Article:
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The Stack Archive

New technique authenticates passwords via lip reading

Tue 14 Mar 2017

A new password verification technique expected to be adopted for financial transactions in the near future exploits the way our lips form the passwords that we choose, whilst providing a language-agnostic security platform.

The innovation comes out of the Hong Kong Baptist University’s Department of Computer Science, which has developed the ‘lip motion password’ (LMP) as a semi-biometric solution to the increasingly acknowledged Mexican stand-off between the need for password complexity and rigorous policies, and the need for passwords which the user can remember and rely on.

Developed by Professor Cheung Yiu-ming, the LMP provides authentication context to passwords, potentially radically reducing the need that they observe the rules (uppercase, lowercase, non-alphabetic characters, and so forth) that often frustrate users. Lip topology is read via built-in cameras in smartphones or other devices, and correlated to registered password wave-forms, so that congruence is expected between the correct phonic password and the way that the user’s lips sound it out.

lip-passwordYiu-ming comments: “The same password spoken by two persons is different and a learning system can distinguish them.”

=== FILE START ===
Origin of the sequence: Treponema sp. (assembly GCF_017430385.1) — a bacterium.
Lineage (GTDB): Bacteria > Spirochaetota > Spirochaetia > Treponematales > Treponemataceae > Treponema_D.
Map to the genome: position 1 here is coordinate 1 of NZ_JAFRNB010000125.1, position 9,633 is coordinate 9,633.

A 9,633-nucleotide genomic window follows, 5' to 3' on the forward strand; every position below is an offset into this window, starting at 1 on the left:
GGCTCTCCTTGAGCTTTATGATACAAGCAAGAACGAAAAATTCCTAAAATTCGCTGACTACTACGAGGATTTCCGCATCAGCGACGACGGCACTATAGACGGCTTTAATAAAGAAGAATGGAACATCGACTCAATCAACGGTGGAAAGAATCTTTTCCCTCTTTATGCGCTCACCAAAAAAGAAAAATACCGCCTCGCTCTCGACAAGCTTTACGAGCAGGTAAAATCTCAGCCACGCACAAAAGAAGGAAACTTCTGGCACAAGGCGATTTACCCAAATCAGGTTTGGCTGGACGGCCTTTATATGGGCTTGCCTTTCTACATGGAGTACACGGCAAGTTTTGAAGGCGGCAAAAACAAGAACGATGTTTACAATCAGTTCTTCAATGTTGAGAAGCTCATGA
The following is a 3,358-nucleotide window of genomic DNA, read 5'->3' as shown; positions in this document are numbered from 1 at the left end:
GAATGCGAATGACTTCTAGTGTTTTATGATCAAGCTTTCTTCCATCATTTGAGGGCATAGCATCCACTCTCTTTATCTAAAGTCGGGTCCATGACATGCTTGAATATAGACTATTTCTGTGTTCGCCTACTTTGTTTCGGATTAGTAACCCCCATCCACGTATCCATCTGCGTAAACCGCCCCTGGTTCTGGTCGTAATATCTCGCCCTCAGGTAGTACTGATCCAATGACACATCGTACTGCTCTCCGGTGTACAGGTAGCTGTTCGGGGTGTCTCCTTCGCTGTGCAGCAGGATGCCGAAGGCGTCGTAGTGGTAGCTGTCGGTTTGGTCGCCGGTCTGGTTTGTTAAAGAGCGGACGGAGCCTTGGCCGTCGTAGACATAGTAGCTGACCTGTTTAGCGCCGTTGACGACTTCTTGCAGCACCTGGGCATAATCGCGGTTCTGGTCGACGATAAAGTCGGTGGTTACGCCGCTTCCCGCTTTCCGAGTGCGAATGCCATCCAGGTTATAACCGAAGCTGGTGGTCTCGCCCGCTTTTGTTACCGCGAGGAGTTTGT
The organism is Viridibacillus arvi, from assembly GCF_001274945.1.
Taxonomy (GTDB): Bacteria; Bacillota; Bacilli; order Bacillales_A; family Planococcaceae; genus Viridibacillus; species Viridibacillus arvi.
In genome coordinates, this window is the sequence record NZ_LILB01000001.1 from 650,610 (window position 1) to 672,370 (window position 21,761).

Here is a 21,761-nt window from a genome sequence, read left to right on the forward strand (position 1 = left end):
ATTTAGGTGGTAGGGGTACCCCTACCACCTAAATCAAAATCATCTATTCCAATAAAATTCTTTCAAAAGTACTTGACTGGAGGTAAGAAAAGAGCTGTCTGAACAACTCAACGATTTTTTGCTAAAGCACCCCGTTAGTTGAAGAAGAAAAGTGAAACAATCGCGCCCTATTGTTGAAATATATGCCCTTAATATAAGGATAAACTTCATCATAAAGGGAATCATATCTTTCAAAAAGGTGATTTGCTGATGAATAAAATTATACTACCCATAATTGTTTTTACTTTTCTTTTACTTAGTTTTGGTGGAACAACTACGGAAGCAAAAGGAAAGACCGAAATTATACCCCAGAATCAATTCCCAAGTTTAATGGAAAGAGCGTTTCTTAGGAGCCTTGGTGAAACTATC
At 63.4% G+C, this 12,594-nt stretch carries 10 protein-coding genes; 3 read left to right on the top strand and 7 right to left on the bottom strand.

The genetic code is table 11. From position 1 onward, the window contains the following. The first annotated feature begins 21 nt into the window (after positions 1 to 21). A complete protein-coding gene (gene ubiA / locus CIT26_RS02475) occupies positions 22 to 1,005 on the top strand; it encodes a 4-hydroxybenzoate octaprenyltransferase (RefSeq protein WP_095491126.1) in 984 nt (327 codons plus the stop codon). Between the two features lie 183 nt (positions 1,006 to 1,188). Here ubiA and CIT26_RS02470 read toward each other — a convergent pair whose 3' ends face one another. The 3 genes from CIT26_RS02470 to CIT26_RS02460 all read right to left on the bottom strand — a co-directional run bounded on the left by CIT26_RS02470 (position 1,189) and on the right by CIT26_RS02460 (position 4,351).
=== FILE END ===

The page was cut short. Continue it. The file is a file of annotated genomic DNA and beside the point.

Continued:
The underlying research for the technique employed not only a study of the way lip-shape changes during the formation of words, but also texture – though presumably chapped lips would not render a password invalid.

The method addresses the growing problem of password recycling, adding a crucial biometric element that is, apparently, impossible to simulate.

According to the research, the dynamic characteristics of lip movement is highly resistant to mimicry, and also reduces the problem of background noise – often an obstacle in using speech recognition as a biometric barrier.

Concentrating on the mouth area as a biometric factor – particularly with the involvement of shape recognition as the lips deform – addresses also the difficulties of using face recognition as a bare biometric passport, and guards against the more easily duplicable methods of fingerprint recognition.

The lip-reading technique also has the advantage of storing a password as a waveform sound, obviating the frequent difficulties which can occur in attempting to incorporate various text-language encodings (such as ANSI and UTF-8) into passwords, opening up the possibility for omnilingual passwords which are unbreakable – even if they are as guessable as the evergreen ‘password1’.

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China news research security
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